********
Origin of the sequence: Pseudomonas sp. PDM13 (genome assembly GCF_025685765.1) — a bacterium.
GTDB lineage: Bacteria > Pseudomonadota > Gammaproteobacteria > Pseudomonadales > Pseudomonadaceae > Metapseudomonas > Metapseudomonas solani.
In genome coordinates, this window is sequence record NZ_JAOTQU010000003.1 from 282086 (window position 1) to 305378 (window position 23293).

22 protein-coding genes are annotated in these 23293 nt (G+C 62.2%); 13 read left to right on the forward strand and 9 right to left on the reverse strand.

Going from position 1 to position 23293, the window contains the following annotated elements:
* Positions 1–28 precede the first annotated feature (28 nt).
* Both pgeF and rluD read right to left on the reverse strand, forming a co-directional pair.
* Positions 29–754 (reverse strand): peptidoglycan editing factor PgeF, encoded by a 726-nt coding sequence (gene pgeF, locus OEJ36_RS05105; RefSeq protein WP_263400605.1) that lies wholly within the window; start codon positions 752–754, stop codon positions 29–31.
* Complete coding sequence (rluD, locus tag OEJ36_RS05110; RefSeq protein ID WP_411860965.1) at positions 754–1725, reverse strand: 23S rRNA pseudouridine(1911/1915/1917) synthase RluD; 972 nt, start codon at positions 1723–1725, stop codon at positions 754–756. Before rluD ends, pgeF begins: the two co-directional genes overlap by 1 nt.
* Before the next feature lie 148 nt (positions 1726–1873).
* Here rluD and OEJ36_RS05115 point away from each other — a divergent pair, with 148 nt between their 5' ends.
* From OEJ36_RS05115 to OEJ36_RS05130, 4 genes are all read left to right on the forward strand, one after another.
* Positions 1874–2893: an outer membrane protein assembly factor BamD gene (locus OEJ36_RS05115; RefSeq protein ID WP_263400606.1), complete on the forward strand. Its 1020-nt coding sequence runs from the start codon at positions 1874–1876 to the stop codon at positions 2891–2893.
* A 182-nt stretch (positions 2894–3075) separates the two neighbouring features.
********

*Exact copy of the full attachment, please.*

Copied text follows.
Origin of the sequence: Pseudomonas sp. PDM13 (genome assembly GCF_025685765.1) — a bacterium.
GTDB lineage: Bacteria > Pseudomonadota > Gammaproteobacteria > Pseudomonadales > Pseudomonadaceae > Metapseudomonas > Metapseudomonas solani.
In genome coordinates, this window is sequence record NZ_JAOTQU010000003.1 from 282086 (window position 1) to 305378 (window position 23293).

22 protein-coding genes are annotated in these 23293 nt (G+C 62.2%); 13 read left to right on the forward strand and 9 right to left on the reverse strand.

Going from position 1 to position 23293, the window contains the following annotated elements:
* Positions 1–28 precede the first annotated feature (28 nt).
* Both pgeF and rluD read right to left on the reverse strand, forming a co-directional pair.
* Positions 29–754 (reverse strand): peptidoglycan editing factor PgeF, encoded by a 726-nt coding sequence (gene pgeF, locus OEJ36_RS05105; RefSeq protein WP_263400605.1) that lies wholly within the window; start codon positions 752–754, stop codon positions 29–31.
* Complete coding sequence (rluD, locus tag OEJ36_RS05110; RefSeq protein ID WP_411860965.1) at positions 754–1725, reverse strand: 23S rRNA pseudouridine(1911/1915/1917) synthase RluD; 972 nt, start codon at positions 1723–1725, stop codon at positions 754–756. Before rluD ends, pgeF begins: the two co-directional genes overlap by 1 nt.
* Before the next feature lie 148 nt (positions 1726–1873).
* Here rluD and OEJ36_RS05115 point away from each other — a divergent pair, with 148 nt between their 5' ends.
* From OEJ36_RS05115 to OEJ36_RS05130, 4 genes are all read left to right on the forward strand, one after another.
* Positions 1874–2893: an outer membrane protein assembly factor BamD gene (locus OEJ36_RS05115; RefSeq protein ID WP_263400606.1), complete on the forward strand. Its 1020-nt coding sequence runs from the start codon at positions 1874–1876 to the stop codon at positions 2891–2893.
* A 182-nt stretch (positions 2894–3075) separates the two neighbouring features.